They come to your home. They come to your schools — claiming to be licensed behavioral health care providers.
They say they’ll help your kids and it won’t coast you a penny. Everybody assumes proper vetting has been done and entrust their kids to these so-called professionals.
Trouble is once the Louisiana Department of Health dropped a credentialing requirement from its handbook, the scammers came out in droves.
“What our agency is tasked to do,” said Louisiana Deputy Attorney General Bill Stiles, “is investigate Medicaid fraud by providers.”
There are active fraud investigations underway in Northwest Louisiana. And because the probe is ongoing, Stiles could not provide details.
But the bloated billing and questionable healthcare practices here and across the state had state Rep. Dodie Horton of Bossier Parrish fighting back.
“I have concern and outrage about the Louisiana Department of Health in closing the hole; in permitting a lot of this fraud from happening with the behavioral health program," Horton said.
Here’s what she’s talking about: people claiming to be mental health professionals working with students, and apparently providing no real help at all.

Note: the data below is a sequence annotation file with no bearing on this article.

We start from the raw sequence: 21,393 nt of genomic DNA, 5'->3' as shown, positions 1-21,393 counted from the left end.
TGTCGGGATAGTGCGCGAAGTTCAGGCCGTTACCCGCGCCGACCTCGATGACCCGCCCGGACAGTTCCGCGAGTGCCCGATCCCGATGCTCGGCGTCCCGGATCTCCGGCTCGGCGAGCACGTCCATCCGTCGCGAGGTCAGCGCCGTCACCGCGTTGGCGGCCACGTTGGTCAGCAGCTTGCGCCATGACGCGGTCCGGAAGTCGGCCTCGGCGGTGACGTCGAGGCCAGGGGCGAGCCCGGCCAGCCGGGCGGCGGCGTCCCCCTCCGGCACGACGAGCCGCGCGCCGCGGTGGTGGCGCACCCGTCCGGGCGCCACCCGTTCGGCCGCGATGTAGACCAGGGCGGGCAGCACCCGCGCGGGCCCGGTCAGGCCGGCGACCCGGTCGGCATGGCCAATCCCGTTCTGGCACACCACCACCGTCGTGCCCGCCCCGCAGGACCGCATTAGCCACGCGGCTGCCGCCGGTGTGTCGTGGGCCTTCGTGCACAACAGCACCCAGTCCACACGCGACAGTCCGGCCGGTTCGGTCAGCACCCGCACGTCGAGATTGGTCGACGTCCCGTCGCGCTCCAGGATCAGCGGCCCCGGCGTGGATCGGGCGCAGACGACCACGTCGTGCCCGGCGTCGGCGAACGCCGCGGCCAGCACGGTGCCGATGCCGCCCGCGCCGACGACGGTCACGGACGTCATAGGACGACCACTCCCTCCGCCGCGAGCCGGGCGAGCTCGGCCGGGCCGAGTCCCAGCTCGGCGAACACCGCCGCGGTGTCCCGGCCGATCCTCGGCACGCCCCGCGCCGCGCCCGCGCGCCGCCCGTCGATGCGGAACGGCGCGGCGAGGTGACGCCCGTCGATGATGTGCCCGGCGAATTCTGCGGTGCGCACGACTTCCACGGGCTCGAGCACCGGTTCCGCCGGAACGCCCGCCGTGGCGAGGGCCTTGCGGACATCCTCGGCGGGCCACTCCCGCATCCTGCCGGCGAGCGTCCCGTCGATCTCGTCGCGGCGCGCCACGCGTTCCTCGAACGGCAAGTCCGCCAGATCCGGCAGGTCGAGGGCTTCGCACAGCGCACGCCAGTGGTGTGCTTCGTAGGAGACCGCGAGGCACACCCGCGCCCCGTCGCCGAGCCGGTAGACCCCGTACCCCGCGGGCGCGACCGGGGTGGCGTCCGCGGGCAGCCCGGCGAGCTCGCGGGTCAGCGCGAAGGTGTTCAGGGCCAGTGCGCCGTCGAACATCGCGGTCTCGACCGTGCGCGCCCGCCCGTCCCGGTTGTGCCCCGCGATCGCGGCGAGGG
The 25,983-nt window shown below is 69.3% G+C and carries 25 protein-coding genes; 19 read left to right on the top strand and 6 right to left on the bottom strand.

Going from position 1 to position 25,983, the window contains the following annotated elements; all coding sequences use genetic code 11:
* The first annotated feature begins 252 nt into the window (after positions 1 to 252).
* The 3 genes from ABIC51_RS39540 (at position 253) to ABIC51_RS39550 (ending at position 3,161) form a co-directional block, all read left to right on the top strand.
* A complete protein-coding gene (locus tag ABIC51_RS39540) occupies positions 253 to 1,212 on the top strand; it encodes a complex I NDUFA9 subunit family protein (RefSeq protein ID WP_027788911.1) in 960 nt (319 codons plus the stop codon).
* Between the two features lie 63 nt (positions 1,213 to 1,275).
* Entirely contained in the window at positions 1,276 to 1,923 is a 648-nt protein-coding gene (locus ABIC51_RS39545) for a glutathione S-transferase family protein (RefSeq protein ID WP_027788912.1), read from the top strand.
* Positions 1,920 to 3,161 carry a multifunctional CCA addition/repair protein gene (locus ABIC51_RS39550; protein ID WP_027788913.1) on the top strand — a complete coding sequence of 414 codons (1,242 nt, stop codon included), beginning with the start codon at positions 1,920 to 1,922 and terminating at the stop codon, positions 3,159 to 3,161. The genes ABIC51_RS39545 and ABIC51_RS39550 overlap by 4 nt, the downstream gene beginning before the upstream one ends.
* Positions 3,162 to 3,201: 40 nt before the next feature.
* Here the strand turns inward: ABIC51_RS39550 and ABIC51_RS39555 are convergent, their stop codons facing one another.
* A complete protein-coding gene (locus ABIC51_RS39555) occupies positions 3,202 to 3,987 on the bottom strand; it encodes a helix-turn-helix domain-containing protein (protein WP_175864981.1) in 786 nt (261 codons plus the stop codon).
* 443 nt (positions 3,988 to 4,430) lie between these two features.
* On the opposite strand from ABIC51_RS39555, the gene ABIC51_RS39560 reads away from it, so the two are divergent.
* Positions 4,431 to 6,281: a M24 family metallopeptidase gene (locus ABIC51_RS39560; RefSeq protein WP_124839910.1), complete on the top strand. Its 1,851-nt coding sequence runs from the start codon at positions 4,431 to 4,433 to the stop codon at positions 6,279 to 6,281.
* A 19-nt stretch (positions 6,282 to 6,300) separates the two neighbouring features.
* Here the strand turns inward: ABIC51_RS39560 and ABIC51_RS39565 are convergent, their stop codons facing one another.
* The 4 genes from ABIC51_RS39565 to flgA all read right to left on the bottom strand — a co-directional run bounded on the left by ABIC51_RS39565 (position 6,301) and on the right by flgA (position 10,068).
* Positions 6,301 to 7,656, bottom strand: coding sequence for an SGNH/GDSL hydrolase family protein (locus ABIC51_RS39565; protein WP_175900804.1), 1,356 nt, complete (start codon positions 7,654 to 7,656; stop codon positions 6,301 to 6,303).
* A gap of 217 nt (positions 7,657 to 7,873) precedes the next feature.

“There’s no real credentialing and verifying being done,” Horton said.
Meaning, anybody can claim to be a licensed behavioral health professional.
“When the DOH removed the credentialing, verifying and background portion of the requirement out of their book then the floodgates opened to fraud," Horton said.
These numbers were compiled by Louisiana’s Legislative Auditor in October 2017:
- 45 percent of 3,400 listed mental health providers did not meet requirements.
- 319 clinical social workers were not licensed.
- 714 professional counselors were not licensed.
- 113 marriage and family therapists were not licensed.
“You have people out there who are unlicensed,” Stiles said.
“People assume this is all being vetted, but it isn’t," Horton said.
Follow the money; here’s a taste:
- One provider paid more than $12,000 for 245 service hours on Christmas Day.
- Another received $9,000 for 179 service hours on New Year’s Day.
- Another got $35,000 for 729 hours in a single day.
“It’s impossible. I’m sure taxpayers are saying how is this even possible?”
“I can’t live with the fact that millions of dollars are going out; children improperly diagnosed,” Horton said, “that is going to stay with them the rest of their lives," Stiles said.
As far as closing the loophole at DOH, Horton says, “For two years there’s been no action.”
That’s why Horton carried HB211 proposing basic Medicaid reforms, requiring LDH to furnish complete claims for behavioral sciences and imposing a 12-hour/per day/per patient limit.
“There’s no accountability,” said Horton. "We need to bring back accountability in the behavioral health department.”
“How do you diagnose a two-year-old with PTSD?” asks Horton. "How do you diagnose a 4-year-old as bi-polar?”
“Roughly 10 percent of all Medicaid dollars are spent fraudulently. That’s $1.5 billion in Louisiana," said Stiles.
Added Horton: “It’s mind boggling this has been allowed to happen. I’m outraged, and I feel the public will be too.”